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#189- The Firemen’s Ball

Quick recap: A fire department throws a party (or ball, if you will) to honor their outgoing chief. They screw everything up with both hijinks and shenanigans.

If you like your hijinks to be creepy as hell, this is the movie for you!

If you like your hijinks to be creepy as hell, this is the movie for you!

Fun (?) fact: The firemen portrayed in the film are not actors, but instead real firemen from the town the movie was filmed in.

Hitler mustaches were still the rage in Czechoslovakia in the 1960s!

Hitler mustaches were still the rage in Czechoslovakia in the 1960s!

My thoughts: I’m just going to jump right in and say that I didn’t find The Firemen’s Ball all that funny. That’s not to say that the movie was devoid of humor, but I don’t think I was the right audience. Set during the Cold War in Czechoslovakia, I can see how people in that country might be falling out of their seat in laughter, but seeing as how I am neither under a Communist regime (shut up, Ted Cruz) or Czechoslovakian, it didn’t interest me very much. For one, it’s a film with very dark humor, which I normally love, but these jokes landed closer on the side of just being mean. One of the main plot points is that the firemen want to organize a beauty pageant so that they might choose a beautiful girl to present the award to their former chief. Many girls don’t want to participate though, and the ones that do are not very attractive. One of the only girls they want shows up during the ball to reveal that she is wearing a bikini, since this is a competition. This leads to a very awkward situation where she is strutting around in basically her underwear while all these old creepy guys leer at her. I see the humor, but I’m not laughing.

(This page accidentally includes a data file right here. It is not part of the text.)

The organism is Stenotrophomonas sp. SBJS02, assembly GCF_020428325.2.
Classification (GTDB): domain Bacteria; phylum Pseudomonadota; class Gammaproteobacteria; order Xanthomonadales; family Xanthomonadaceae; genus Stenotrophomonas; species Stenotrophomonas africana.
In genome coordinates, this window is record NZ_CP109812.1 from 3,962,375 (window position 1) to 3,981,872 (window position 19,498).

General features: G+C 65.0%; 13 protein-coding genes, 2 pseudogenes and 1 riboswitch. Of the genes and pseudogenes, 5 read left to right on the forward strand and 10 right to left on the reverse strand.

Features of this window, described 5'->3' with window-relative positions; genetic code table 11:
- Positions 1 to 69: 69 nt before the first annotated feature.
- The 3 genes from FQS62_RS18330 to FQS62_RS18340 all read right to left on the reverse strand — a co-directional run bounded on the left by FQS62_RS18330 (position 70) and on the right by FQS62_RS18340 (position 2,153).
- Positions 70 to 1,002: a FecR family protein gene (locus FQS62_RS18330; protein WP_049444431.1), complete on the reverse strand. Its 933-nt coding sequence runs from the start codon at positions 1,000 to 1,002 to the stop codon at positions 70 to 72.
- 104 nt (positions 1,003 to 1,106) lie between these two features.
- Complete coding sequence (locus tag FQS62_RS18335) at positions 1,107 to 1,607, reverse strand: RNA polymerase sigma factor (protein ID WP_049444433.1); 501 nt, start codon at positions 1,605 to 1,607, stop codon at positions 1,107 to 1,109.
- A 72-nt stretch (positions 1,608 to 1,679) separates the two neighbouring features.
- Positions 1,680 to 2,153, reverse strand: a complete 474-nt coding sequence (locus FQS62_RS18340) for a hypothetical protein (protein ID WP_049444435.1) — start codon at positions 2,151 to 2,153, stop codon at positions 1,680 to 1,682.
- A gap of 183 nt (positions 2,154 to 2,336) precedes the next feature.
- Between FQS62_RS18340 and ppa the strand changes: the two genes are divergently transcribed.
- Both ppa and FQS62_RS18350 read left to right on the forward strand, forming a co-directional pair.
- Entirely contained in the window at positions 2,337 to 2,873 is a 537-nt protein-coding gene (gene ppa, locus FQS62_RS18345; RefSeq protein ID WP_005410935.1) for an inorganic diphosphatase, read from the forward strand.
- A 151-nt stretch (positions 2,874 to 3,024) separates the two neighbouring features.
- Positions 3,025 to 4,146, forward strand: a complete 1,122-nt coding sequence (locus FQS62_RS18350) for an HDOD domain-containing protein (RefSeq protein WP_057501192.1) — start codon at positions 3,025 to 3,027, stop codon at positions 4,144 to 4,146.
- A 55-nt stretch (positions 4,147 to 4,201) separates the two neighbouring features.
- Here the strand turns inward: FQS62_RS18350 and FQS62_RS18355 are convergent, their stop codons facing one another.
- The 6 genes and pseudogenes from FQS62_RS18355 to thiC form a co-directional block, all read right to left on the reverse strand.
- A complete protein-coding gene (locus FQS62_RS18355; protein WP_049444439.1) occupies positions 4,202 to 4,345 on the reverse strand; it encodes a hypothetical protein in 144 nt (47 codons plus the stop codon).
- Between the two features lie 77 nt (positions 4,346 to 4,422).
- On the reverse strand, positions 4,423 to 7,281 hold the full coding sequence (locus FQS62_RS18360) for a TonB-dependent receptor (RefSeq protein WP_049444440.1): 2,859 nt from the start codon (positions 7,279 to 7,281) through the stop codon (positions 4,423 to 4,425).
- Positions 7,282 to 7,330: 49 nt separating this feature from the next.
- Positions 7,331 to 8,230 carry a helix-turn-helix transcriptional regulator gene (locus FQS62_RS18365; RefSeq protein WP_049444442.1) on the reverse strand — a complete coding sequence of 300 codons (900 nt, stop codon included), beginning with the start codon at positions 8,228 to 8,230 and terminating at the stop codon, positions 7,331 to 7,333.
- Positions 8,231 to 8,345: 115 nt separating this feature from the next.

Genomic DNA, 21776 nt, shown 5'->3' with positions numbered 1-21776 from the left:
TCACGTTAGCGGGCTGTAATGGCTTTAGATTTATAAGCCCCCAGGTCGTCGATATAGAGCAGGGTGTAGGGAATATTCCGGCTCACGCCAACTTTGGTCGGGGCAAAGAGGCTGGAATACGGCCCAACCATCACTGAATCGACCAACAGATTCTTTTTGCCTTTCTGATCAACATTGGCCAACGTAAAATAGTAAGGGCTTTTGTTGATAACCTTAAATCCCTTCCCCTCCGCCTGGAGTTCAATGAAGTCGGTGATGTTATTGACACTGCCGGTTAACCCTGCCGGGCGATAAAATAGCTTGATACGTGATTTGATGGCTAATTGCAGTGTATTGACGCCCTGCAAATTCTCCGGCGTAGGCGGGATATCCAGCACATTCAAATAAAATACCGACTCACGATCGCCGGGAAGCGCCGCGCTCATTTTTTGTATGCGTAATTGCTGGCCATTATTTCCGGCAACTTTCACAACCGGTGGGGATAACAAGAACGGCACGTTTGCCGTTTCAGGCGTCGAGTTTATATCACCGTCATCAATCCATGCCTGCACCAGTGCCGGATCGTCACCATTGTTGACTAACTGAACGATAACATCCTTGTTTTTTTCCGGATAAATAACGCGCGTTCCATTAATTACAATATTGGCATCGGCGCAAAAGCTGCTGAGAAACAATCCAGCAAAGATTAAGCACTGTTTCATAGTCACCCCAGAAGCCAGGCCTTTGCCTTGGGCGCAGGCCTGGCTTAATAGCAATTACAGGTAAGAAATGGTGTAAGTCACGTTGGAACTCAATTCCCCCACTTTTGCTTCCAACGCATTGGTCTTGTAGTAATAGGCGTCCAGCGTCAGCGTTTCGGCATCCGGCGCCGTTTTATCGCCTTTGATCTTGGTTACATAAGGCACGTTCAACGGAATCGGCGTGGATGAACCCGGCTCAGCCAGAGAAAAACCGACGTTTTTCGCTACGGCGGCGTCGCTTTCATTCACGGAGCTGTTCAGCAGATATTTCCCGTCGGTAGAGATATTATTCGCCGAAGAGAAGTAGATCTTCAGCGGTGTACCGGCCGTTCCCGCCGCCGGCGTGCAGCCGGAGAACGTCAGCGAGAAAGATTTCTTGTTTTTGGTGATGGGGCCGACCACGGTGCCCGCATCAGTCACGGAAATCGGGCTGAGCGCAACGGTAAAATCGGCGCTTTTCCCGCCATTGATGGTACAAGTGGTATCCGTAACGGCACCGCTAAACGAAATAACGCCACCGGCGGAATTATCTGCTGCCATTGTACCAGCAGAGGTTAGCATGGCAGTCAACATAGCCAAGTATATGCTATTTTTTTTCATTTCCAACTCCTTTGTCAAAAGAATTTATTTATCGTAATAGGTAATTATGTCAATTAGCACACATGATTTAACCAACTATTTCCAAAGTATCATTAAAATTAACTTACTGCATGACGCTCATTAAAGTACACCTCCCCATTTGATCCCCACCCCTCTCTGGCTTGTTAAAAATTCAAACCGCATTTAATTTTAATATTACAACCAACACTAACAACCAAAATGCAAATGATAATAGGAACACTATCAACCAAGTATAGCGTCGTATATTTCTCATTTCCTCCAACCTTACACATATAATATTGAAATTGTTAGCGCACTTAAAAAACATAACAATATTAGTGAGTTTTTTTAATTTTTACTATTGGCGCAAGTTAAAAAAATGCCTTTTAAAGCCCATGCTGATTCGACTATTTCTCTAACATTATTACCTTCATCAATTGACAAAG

After the film was over, I read the entry in my 1001 Movies to See Before you Die book to see if there was something I might have missed. There was. Turns out, the whole film was an allegory about the Communist regime. Knowing this pissed me off because I didn’t get that at all. So not only did I not find the movie all that hilarious, I apparently completely missed the entire point of the film. And then, in reading the Wikipedia entry, I read that the director didn’t mean for the movie to say anything about Communism. People couldn’t help but assign meaning. What the movie represents is a corrupt society with a corrupt leadership. That could literally be anywhere. It just so happens that the movie was filmed in a country with Communism so that’s what people saw, but corruption is at all levels,my friend.

I feel like knowing what the director thought gives me permission to assign my own meaning and in doing so, I can see the humor more than I did before. Throughout the film, items from the raffle keep getting stolen and it’s even revealed at some point that one of the firemen’s wives is in on it. One of the firemen asks the crowd to return the items and the lights would be turned off so that no one would be embarrassed. While the lights are off, the rest of the items get stolen. At the end of the film, after everyone has gone and the party essentially ruined, the men unceremoniously give the chief their present which, when he opens the box- has also been stolen. Take whatever lesson you want to in that scene, but it made me chuckle because you know, sometimes the drapes are just blue.

Final review: 3/5

Up next: She Done Him Wrong

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